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APRIL 7, 2016BY MENGZI GAO
FROM CHINESEORIGINAL STORY
[Editor’s note: Paul J. Fishman, the U.S. Attorney for New Jersey, and Sarah R. Saldaña, the director of United States Immigration and Customs Enforcement, announced on April 5 that Homeland Security Investigations (HSI) had set up a phony university called the University of Northern New Jersey to catch visa scammers. They arrested 21 brokers who had helped foreign students obtain visas in a “pay to stay” scheme that involved enrolling in the fake school. More than 1,000 international students registered at the school may see their visas revoked and possibly face deportation. Most of the brokers and students involved are from China and India. The World Journal published a story on April 6 to explain why and how international students participate in the fraud.]
The H1-B visa, a visa which allows international students to be employed in the U.S. following graduation, has been getting more and more competitive in recent years due to the limited quota set by Congress. Many who fail to obtain the visa [or have not found prospective employment] but still want to stay in the U.S. to try their luck the following year choose to go back to school to extend their student status. Those who are desperate to stay offer inspiration to some con artists. Shell schools are set up for the sole purpose of helping international students maintain their immigration status.
Some international students told the World Journal on April 5 that for those who are not able to obtain an H1-B, seeking help from some schools is the last resort that 80 to 90 percent of people would choose. Some immigrant lawyers and brokers even recruit students for the schools to make money. An industrial chain has already been formed.
According to the United States Citizenship and Immigration Services, in 2013 H1-B applicants exceeded the quota of 85,000, the first time since the financial crisis in 2008. And since then, the quota supply has failed to meet the demand of applicants. In 2015, 233,000 people filed applications, a record high that left 150,000 applicants empty-handed. They have to find alternatives if they want to stay in the U.S. This provided a huge commercial opportunity.
Xiaowen Wang, an international student who studies at a language school now and is waiting to hear back regarding his H1-B application, said on April 5 that he didn’t get an H1-B last year. And when he learned the result in May he consulted his lawyer and was told the best option was to go back to school to maintain his F1 student visa.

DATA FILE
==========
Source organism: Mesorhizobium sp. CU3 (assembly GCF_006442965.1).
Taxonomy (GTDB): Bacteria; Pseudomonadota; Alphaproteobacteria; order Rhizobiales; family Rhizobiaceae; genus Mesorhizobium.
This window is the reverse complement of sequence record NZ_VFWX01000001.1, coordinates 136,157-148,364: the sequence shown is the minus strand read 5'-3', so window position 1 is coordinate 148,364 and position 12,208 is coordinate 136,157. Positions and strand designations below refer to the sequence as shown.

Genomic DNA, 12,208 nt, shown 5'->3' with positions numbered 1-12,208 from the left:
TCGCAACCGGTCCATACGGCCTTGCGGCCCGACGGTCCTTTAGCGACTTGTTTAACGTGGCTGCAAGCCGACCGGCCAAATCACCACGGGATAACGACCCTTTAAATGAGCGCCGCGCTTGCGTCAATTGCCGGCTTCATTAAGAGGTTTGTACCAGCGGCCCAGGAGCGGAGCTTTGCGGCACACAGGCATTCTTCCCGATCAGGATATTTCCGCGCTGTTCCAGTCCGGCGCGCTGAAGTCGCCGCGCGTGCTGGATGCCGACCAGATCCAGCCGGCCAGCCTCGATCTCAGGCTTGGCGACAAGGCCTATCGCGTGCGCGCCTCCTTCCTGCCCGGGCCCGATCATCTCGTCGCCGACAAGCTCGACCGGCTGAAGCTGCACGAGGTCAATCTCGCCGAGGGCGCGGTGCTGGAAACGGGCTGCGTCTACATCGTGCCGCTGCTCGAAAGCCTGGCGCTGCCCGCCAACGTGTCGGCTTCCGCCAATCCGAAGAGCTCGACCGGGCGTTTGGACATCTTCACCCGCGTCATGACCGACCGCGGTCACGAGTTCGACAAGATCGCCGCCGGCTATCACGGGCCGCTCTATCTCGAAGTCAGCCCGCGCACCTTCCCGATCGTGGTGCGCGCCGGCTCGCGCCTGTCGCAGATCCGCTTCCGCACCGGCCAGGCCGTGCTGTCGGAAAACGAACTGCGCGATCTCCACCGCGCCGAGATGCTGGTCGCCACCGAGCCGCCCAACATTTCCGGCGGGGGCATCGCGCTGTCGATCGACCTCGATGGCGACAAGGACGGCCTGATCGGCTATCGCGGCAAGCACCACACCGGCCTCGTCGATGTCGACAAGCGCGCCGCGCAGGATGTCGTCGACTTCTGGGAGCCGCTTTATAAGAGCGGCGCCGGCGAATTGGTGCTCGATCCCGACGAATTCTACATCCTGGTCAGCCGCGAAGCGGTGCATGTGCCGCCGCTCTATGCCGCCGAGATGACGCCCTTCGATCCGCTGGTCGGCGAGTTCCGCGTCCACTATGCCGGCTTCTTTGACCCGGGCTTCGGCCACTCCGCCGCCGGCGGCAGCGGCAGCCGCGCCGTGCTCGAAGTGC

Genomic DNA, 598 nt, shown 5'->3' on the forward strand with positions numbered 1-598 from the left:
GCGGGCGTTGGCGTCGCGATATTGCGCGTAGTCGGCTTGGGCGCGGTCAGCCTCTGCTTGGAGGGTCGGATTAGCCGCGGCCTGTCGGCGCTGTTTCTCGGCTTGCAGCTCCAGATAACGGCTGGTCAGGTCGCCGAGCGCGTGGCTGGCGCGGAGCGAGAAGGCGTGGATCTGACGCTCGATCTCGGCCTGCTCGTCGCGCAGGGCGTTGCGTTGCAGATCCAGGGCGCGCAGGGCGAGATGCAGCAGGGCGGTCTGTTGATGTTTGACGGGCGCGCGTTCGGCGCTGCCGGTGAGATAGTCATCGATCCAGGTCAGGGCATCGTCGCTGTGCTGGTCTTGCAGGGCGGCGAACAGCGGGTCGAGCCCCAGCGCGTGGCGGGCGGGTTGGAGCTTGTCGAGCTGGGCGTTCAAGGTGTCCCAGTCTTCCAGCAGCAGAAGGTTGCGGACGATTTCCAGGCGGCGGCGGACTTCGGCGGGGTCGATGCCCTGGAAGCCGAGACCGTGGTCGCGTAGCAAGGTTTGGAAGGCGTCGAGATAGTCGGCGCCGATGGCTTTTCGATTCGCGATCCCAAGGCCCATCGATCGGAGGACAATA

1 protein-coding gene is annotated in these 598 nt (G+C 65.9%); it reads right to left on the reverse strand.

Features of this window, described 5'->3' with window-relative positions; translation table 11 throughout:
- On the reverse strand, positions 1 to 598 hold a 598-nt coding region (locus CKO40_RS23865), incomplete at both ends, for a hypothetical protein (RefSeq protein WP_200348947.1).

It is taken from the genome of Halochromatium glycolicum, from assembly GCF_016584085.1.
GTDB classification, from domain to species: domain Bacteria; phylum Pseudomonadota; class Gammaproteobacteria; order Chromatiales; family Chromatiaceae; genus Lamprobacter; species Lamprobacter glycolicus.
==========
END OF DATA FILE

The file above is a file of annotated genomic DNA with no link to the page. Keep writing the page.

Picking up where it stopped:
“I had gotten a master’s degree from New York University then. And I didn’t need to study any more. Going back to school was only to maintain my student visa status,” he said.
However, going back to a regular school would cost tens of thousands of dollars in tuition. What’s more, the strict requirements in academic performance would hamper his opportunity to keep working on Curricular Practical Training (CPT is temporary employment authorization offered to international students under certain conditions) for his employer who had agreed to sponsor his H1-B application in the next year. So Wang chose a language school.
He said the school’s curriculum looked quite intense. But the teachers never take attendance. He was told there are 30 students in his class. But every time he went to the class, only a handful of students showed up. The teachers never offered lectures. In class, students were just asked to study by themselves or watch English language movies. It has nothing to do with teaching or learning, he said. “I heard the teachers don’t even have licenses. But the students don’t care. We are not here to learn anyway. We are here to maintain status,” Wang said. “Also because of the easygoing style of the school, I was able to get my CPT easily and keep working for my employer.”
Wang said the school charges $3,000 for half a year and the application procedure is very simple. Basically, you’re admitted by only filling out a form. Once the student pays the fees, the school applies for the student to receive an F1 student visa. The visa is normally valid for half a year. “If in the next half a year, the students are still not able to get an H1-B, they will pay for another half a year or a year and their student visa will be extended accordingly. Some of my classmates have been maintaining their status like this for more than three years so far,” Wang said.
Wang also noted that there are many brokers who recruit students for these schools. Many of these brokers are immigration lawyers or educational brokerage firms. “I found this school via the lawyer who helped me file the H1-B application. The lawyers who do H1-B applications know best who might fail to get the visa among their clients. So they can accurately target these clients for the schools and get good commissions,” said Wang.
Wang is only one of the many Chinese students who maintain their status this way. They all know it is risky to do so. And even if they don’t raise red flags for inspectors of Homeland Security now, when they apply for H1-B again they could be questioned by immigration officials about why, in the past year, they chose to attend a school of much lower status than the school from which they graduated.
“But in order to get one more chance to apply for an H1-B and stay in the U.S. longer-term, we have to take the risk. The huge crowd of people who fail to obtain the H1-B visa, their desperation to get one more chance, and the lawyers and brokerages who help them find the shell schools have established a sophisticated business chain,” said Wang. “The problem won’t be easily solved by shutting down a few schools or putting some brokers in jail.”